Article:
In January 2017, Tara García Mathewson published an article on the EducationDIVE website, stating that some of New York City’s highest-performing students spend much of their time studying music.
These students attend the Special Music School at Kaufman Music Center, a public school founded in 1996 as a public-private partnership, which includes children from kindergarten to 12th grade (K-12 or 4-19 year-olds).
The curriculum at the Kaufman Music Center, New York City’s only K-12 school with music as a core subject, includes an intensive music education that begins in kindergarten. But the focus on music doesn’t detract from other subjects as the School’s standardised test scores prove. The School’s students routinely rank among the highest in the city on mathematics and English language exams.
Lydia Kontos, executive director of the Kaufman Music Center, says that music helps students understand deferred gratification, and she counts this as one of the key learning advantages of music. She says it provides a good parallel to other academic subjects, for example, practicing a song mirrors the individual effort required to complete a mathematics or English homework. What’s more, music education, like other core subjects, can start very early and can be built upon as students develop greater capacity as they progress from year to year.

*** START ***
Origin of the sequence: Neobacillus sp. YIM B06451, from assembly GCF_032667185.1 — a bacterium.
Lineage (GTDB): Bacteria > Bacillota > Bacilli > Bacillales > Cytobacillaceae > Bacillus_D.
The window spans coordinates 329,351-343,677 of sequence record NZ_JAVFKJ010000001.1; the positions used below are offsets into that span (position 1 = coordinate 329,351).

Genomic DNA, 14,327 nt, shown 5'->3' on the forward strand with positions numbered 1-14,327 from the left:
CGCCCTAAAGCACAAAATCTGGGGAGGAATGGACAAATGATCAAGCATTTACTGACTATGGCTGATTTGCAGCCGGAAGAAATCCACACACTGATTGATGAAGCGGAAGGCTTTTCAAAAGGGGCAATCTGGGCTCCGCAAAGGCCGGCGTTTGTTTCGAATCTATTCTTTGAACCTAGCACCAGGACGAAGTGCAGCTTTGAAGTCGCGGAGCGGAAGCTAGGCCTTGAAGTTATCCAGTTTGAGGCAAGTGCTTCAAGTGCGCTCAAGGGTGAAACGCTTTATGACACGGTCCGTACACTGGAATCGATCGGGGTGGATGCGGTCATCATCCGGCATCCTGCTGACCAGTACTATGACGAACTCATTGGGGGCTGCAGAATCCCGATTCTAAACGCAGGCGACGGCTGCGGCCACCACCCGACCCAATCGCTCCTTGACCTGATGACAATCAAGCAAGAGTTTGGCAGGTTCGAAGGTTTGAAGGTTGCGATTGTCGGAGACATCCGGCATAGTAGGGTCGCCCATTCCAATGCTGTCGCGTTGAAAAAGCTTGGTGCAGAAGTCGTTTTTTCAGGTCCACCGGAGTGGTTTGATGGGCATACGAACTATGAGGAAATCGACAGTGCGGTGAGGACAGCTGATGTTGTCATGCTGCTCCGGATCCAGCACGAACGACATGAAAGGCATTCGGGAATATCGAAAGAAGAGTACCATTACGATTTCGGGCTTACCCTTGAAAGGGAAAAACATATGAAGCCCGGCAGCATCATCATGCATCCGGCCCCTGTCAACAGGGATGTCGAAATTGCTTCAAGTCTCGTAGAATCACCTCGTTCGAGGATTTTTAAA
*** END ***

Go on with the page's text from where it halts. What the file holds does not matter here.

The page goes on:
The principal of the Special Music School at the Kaufman Music Center, Katie Banucci-Smith, says the rigorous music programme teaches students how to read music, listen, respond and collaborate. It creates inquiry-minded students who question, argue and think critically.
The school, on New York City’s Upper West Side and open to students across all five of the city’s boroughs, is unique, but Kontos hopes it won’t always be considered ‘special’. “I think every child deserves to learn music,” she said, “just like every child deserves to learn how to read and do math.”